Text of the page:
# Calculate the arc distance between 2 points on a sphere

Hello Everyone, I have an issue here, its related to math but some hints are appretiated. The player has to position 3d models on a sphere which is the globe. For example a building.. and after plotting I have to display the distance between his poltted position and the accurate position. I am getting the player chosen point by a raycast, so on mouse down the model will be plotted and I save have the hit point and the other point is defined by me. I have positioned small sphere's at the accurate position, so the position of these sphere's have to be compared to the hit point(position) to get the distance(arc distance) I think to get the arc distance I need a third point which is the center of the sphere(globe) and hence I can get the radus, since the hit point and the original position is the on surface of the globe. I really appretiate any help!

**Answer** by Owen-Reynolds
·
Jun 22, 2012 at 02:14 PM

Using the center point sounds right. Run a "spoke" from the center to one point; find the angle to the other; you know 360 degrees is a distance of 2xPIxR; find the percent. Untested:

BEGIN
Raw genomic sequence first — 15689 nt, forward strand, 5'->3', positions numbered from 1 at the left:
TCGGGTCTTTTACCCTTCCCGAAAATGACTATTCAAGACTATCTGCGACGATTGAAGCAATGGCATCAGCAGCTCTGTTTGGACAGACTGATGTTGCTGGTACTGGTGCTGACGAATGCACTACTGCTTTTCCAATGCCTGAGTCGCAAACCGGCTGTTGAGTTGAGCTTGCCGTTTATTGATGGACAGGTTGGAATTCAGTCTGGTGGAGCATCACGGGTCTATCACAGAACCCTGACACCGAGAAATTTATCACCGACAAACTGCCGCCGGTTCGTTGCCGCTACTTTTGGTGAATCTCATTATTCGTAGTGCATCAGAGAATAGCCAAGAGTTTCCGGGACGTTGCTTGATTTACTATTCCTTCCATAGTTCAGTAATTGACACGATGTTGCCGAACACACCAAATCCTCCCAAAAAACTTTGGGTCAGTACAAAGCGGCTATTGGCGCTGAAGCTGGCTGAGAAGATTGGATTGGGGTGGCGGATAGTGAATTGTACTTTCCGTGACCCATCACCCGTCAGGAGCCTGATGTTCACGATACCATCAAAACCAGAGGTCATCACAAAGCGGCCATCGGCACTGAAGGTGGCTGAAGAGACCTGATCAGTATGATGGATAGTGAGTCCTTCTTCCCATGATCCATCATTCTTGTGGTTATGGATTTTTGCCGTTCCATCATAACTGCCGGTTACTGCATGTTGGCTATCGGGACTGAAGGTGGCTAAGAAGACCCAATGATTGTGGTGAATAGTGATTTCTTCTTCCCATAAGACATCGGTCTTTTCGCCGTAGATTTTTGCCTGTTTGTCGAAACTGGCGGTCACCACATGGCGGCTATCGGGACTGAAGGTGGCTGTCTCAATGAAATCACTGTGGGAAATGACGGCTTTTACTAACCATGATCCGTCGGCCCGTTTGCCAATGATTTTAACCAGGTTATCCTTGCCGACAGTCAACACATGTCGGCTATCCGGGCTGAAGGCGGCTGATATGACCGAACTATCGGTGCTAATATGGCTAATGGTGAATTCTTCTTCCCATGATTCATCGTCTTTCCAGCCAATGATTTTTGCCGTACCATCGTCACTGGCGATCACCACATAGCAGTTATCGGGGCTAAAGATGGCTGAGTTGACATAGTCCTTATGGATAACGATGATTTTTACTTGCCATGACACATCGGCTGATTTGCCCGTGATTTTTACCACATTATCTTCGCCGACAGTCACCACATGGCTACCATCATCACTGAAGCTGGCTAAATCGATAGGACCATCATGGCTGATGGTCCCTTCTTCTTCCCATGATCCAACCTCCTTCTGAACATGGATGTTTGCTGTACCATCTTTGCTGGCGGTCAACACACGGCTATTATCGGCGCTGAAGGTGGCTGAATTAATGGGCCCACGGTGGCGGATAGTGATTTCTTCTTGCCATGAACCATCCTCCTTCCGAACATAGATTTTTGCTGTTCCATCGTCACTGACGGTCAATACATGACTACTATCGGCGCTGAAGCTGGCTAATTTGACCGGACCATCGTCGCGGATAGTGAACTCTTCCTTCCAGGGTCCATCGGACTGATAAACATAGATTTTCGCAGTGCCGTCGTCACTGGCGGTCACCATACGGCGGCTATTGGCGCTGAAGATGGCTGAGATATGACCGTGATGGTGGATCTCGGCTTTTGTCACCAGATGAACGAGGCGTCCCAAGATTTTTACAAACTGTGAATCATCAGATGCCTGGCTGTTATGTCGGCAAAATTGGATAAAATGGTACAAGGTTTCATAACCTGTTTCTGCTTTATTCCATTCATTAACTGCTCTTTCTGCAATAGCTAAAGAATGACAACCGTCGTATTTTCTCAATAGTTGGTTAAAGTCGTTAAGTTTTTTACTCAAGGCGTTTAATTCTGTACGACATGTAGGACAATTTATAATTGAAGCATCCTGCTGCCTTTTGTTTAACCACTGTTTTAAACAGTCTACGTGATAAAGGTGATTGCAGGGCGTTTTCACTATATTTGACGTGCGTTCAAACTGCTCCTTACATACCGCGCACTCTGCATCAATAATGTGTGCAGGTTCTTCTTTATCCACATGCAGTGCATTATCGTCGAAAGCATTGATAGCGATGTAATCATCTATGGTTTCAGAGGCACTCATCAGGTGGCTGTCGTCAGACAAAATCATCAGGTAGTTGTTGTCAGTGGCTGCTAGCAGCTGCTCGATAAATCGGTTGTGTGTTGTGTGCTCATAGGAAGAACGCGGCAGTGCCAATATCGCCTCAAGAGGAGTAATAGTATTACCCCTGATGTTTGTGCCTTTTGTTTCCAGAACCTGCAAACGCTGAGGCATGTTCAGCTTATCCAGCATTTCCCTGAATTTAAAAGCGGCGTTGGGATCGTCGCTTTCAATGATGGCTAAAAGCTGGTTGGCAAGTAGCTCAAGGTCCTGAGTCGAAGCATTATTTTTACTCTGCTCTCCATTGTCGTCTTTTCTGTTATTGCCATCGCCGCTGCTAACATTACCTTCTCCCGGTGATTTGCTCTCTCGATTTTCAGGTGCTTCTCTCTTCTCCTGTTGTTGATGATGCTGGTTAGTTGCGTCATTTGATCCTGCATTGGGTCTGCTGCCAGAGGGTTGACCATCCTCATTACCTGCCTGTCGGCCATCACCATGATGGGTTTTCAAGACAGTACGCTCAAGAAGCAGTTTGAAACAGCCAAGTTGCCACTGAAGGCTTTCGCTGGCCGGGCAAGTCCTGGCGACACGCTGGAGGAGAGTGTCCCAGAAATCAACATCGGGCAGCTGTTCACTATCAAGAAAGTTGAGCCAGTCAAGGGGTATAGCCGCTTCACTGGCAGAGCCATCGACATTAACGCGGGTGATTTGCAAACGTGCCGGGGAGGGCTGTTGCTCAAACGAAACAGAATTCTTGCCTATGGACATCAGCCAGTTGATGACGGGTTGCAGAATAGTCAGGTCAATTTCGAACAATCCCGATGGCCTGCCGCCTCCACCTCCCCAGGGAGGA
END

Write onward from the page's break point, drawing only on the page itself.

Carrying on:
```
Vector3 spokeToActual = playerPos-sphereCenter,
spokeToCorrect = correctPos-sphereCenter;
float angleFromCenter = Vector3.Angle(spokeToActual, spokeToCorrect);
// NOTE: angle inputs don't need normalize. In degrees(!!)
float D = 2*Mathf.PI*radius * (angleFromCenter/360);
```

As a check, print that along with `playerPos-correctPos).magnitude`

. It should only be a little bit bigger, if the player is remotely close.

sounds to be the solutoins, i'll try this out then comment! thanks alot btw

**Answer** by MV10
·
Jan 02, 2016 at 06:44 AM

Wolfram-Alpha defines great-circle spherical distance as the arcosine of the dot product of the two coordinates:

```
float SphericalDistance(Vector3 position1, Vector3 position2)
{
return Mathf.Acos(Vector3.Dot(position1, position2));
}
```

Wolfram's explanation is for a unit sphere. In most applications, radius must be considered. This makes sense. As the radius approaches infinity, the distance between P1 and P2 will almost become a straight line. But if the radius was exactly half the straight line distance between P1 and P2, then the distance would equal pi*radius.

This approach is correct, you just need to multiply by the radius at the end. Also position1 and position2 need to be normalized, otherwise acos won't return there right angle.

**Answer** by zaghaghi
·
Jun 22, 2012 at 02:57 PM

Hi, I think that you need to compute great circle distance:

If I read the vector formula correctly, the following code should calculate the orthodromic distance accurately.

```
float CalculateSurfaceDistance(Vector3 point1, Vector3 point2){
return $$anonymous$$athf.Atan((Vector3.$$anonymous$$agnitude((Vector3.Cross(point1,point2))))/(Vector3.Dot(point1, point2)));
}
```

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